June 27, 2010

A Southerner Discovers The South: Jonathan Daniels and Alfred Eisenstaedt

A month ago, I was poking around the LIFE photo archives searching for old shots of Charleston, SC and I ran across a series of pictures that absolutely knocked my socks off.  All I knew is that they had been taken by Alfred Eisenstaedt and that each one bore the tag "Jonathan Daniels Southern Trip Charleston, Plantations."  Naturally, I dropped that into Google to see what it was all about.  I found this excellent essay by Jennifer Ritterhouse of George Mason University and I also checked in with my city library.  I HIGHLY recommend the aforementioned piece but I've also summarized it below.
Map of the original Jonathan Daniels journey (from Southern Spaces)

In 1937, native North Carolina newspaper editor and writer (and later White House Press Secretary to FDR and Truman) Jonathan Worth Daniels embarked on a ten-state, five-week road trip through the American South, stopping at points of interest along the way and keeping the travel journal that would make up what he later referred to as the discovery of "one man's South."  The resulting 1938 book, titled "A Southerner Discovers The South" would form in its time one of the most definitive accounts of the depression-era South and its release introduced the rest of the country to an honest glimpse of a region that President Roosevelt only days before had declared to be "the nation's No. 1 economic problem" in a letter to the National Emergency Council.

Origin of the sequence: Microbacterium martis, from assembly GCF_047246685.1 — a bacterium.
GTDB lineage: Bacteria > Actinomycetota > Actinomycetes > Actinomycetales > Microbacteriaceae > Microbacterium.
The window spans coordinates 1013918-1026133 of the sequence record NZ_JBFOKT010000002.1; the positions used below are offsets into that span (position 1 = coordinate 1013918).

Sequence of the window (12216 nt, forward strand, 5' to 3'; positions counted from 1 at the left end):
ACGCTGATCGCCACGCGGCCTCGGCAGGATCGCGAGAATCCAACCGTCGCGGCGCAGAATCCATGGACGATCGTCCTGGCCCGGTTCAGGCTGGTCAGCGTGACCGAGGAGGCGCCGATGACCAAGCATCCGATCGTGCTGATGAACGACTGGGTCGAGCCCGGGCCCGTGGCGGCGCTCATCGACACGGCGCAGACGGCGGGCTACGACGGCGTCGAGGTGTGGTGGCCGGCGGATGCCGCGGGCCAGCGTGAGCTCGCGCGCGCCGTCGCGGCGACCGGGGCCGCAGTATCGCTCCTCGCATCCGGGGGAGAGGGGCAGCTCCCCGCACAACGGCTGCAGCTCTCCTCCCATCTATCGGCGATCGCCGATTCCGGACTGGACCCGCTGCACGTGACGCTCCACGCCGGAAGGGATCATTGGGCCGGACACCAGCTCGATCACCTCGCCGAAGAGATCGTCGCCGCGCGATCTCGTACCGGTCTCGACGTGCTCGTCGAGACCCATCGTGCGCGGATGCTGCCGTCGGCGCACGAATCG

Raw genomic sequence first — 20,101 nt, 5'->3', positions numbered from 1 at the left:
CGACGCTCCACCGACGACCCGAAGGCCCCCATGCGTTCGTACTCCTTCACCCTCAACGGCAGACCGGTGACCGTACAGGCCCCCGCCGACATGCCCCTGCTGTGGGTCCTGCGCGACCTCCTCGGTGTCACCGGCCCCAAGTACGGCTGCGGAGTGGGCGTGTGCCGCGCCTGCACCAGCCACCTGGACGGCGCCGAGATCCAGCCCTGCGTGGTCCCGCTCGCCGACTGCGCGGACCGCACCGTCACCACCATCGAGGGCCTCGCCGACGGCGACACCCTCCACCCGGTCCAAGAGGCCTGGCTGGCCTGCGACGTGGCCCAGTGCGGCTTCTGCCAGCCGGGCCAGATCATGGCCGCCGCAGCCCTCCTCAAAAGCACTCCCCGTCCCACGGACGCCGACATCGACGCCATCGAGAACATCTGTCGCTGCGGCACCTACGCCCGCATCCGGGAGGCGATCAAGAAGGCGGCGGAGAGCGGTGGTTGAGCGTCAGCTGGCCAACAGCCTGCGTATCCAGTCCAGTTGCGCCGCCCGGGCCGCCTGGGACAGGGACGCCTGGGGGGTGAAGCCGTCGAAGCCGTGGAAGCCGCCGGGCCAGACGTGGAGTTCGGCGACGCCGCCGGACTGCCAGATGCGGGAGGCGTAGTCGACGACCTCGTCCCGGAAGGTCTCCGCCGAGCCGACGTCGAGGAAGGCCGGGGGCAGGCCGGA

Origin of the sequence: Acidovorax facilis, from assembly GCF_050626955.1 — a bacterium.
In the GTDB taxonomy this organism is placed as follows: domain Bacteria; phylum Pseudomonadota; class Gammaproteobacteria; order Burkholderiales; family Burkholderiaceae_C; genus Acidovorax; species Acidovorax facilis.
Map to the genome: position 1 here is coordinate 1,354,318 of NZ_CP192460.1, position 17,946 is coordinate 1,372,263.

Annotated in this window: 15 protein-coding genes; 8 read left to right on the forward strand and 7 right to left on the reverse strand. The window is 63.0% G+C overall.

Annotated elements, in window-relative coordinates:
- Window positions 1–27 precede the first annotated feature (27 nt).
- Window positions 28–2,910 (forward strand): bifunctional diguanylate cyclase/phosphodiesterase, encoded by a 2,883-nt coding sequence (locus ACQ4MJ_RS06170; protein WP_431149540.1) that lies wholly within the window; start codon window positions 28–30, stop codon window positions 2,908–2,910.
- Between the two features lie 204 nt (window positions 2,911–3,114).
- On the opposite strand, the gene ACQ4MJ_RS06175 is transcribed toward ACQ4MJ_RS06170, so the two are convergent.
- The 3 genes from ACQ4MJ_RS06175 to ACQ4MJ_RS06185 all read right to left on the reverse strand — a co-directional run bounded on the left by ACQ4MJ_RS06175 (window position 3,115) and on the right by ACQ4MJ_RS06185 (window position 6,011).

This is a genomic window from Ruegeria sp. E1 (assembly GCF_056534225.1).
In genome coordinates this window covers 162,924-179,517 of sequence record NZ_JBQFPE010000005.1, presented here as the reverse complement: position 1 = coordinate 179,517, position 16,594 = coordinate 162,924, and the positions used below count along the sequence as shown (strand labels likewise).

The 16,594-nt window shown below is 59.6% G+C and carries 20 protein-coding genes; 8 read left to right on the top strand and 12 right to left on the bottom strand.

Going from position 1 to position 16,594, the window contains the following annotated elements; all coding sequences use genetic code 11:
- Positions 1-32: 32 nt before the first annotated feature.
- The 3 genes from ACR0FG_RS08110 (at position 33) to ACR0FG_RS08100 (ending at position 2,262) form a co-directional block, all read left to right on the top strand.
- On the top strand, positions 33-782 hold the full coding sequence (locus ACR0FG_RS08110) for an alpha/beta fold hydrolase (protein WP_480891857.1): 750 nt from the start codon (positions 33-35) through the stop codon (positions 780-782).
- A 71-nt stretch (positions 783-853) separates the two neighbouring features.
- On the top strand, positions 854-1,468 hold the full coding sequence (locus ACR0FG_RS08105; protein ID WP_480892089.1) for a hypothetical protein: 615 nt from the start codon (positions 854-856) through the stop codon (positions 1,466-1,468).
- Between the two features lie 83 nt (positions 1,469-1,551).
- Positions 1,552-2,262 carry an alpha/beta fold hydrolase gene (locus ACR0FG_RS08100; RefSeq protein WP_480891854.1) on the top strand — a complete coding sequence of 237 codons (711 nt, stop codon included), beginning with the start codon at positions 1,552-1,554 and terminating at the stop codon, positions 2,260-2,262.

Your local library probably has a copy.

In his original trip, Daniels had not included any photography for his book but in 1938 (perhaps in response to the photo documenting being done at the time by WPA and FSA photographers like Walker Evans and Dorothea Lange) he returned to parts of South Carolina with LIFE photographer Alfred Eisenstaedt.  Trust me when I say that there are more good photos in the archives than one blog post could contain.  (Perhaps there will be a part two tomorrow.)  I've included the ones that initially jumped out at me when I ran across them.  A few of the photos below are of duck hunting but most of them are of a larger, mixed-gender hunting party, complete with an outdoor meal:


  1. Double guns, the gentleman's choice.Those photos bring to mind the stories of Babcock and Buckingham. Thank you.

  2. James-

    Apparently double guns are the gentle lady's choice as well.

  3. This is a wonderful post of a world that no longer exits. The elegance of a table in field. I would have enjoyed being there to hear the conversation. Everyone seems to feel the need to wear cammy today, and do the Rambo thing in the woods.